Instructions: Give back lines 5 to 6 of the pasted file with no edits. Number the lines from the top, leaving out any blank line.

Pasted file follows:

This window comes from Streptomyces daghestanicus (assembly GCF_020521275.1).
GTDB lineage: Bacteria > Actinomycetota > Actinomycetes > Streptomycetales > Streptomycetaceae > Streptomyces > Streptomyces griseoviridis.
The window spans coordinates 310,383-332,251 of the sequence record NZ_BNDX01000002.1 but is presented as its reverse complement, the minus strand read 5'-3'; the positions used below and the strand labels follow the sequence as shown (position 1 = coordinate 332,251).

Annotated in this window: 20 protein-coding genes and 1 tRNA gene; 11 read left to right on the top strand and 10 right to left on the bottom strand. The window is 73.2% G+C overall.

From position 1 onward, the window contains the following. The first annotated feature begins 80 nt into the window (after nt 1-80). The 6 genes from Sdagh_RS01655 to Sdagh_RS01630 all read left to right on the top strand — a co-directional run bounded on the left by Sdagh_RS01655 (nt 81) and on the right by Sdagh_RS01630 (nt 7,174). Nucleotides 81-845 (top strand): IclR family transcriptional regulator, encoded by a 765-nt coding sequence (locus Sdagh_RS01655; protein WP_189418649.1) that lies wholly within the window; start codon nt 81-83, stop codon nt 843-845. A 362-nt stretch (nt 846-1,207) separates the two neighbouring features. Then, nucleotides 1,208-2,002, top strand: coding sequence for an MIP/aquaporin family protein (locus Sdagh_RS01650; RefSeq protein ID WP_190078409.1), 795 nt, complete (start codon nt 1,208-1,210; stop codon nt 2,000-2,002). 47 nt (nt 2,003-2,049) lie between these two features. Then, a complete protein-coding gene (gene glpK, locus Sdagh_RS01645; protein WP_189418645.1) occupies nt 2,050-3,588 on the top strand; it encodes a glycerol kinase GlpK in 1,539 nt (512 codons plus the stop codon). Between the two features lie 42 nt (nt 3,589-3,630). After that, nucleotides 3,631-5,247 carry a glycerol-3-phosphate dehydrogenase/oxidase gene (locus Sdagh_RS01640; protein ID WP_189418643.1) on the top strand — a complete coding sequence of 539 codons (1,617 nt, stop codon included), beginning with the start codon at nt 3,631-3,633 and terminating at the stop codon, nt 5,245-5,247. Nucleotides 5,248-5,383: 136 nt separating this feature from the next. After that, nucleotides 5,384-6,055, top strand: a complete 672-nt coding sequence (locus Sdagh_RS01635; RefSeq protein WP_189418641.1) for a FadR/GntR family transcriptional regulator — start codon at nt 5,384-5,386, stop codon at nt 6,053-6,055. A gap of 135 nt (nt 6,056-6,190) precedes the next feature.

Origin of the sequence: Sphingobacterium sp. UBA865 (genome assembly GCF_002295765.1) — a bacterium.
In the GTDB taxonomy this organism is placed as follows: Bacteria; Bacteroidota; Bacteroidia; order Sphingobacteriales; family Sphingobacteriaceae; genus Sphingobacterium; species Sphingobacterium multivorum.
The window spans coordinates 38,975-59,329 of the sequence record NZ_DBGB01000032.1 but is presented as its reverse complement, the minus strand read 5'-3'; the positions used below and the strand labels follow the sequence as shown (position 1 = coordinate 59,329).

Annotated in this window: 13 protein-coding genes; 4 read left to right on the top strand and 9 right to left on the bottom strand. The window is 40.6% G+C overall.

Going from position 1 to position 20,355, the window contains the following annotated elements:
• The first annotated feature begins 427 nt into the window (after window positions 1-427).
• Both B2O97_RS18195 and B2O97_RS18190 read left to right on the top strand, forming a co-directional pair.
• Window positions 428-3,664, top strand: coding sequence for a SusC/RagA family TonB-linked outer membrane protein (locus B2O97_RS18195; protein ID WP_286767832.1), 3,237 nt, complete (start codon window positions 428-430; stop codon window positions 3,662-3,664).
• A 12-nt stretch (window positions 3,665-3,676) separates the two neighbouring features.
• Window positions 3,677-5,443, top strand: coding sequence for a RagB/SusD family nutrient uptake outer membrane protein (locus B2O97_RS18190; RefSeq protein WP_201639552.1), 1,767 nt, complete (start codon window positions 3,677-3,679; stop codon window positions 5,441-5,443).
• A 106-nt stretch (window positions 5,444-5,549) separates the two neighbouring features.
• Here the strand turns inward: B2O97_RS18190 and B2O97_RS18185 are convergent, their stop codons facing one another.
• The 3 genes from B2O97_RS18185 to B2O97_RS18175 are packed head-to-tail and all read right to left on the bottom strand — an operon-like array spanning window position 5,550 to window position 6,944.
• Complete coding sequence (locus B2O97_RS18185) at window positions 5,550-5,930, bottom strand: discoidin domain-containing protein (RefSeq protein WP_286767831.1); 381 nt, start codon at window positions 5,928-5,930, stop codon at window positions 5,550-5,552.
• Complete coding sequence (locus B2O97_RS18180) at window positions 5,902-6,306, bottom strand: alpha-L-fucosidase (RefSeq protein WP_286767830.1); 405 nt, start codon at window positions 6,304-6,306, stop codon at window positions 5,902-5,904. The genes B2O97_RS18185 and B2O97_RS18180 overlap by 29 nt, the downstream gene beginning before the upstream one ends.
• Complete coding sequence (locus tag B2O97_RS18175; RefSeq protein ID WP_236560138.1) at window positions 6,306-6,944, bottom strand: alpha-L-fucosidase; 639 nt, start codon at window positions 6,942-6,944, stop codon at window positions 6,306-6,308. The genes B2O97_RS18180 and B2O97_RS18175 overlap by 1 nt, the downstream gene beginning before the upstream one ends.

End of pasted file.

From position 1 onward, the window contains the following. The first annotated feature begins 80 nt into the window (after nt 1-80). The 6 genes from Sdagh_RS01655 to Sdagh_RS01630 all read left to right on the top strand — a co-directional run bounded on the left by Sdagh_RS01655 (nt 81) and on the right by Sdagh_RS01630 (nt 7,174). Nucleotides 81-845 (top strand): IclR family transcriptional regulator, encoded by a 765-nt coding sequence (locus Sdagh_RS01655; protein WP_189418649.1) that lies wholly within the window; start codon nt 81-83, stop codon nt 843-845. A 362-nt stretch (nt 846-1,207) separates the two neighbouring features. Then, nucleotides 1,208-2,002, top strand: coding sequence for an MIP/aquaporin family protein (locus Sdagh_RS01650; RefSeq protein ID WP_190078409.1), 795 nt, complete (start codon nt 1,208-1,210; stop codon nt 2,000-2,002). 47 nt (nt 2,003-2,049) lie between these two features. Then, a complete protein-coding gene (gene glpK, locus Sdagh_RS01645; protein WP_189418645.1) occupies nt 2,050-3,588 on the top strand; it encodes a glycerol kinase GlpK in 1,539 nt (512 codons plus the stop codon). Between the two features lie 42 nt (nt 3,589-3,630). After that, nucleotides 3,631-5,247 carry a glycerol-3-phosphate dehydrogenase/oxidase gene (locus Sdagh_RS01640; protein ID WP_189418643.1) on the top strand — a complete coding sequence of 539 codons (1,617 nt, stop codon included), beginning with the start codon at nt 3,631-3,633 and terminating at the stop codon, nt 5,245-5,247. Nucleotides 5,248-5,383: 136 nt separating this feature from the next. After that, nucleotides 5,384-6,055, top strand: a complete 672-nt coding sequence (locus Sdagh_RS01635; RefSeq protein WP_189418641.1) for a FadR/GntR family transcriptional regulator — start codon at nt 5,384-5,386, stop codon at nt 6,053-6,055. A gap of 135 nt (nt 6,056-6,190) precedes the next feature.

Origin of the sequence: Sphingobacterium sp. UBA865 (genome assembly GCF_002295765.1) — a bacterium.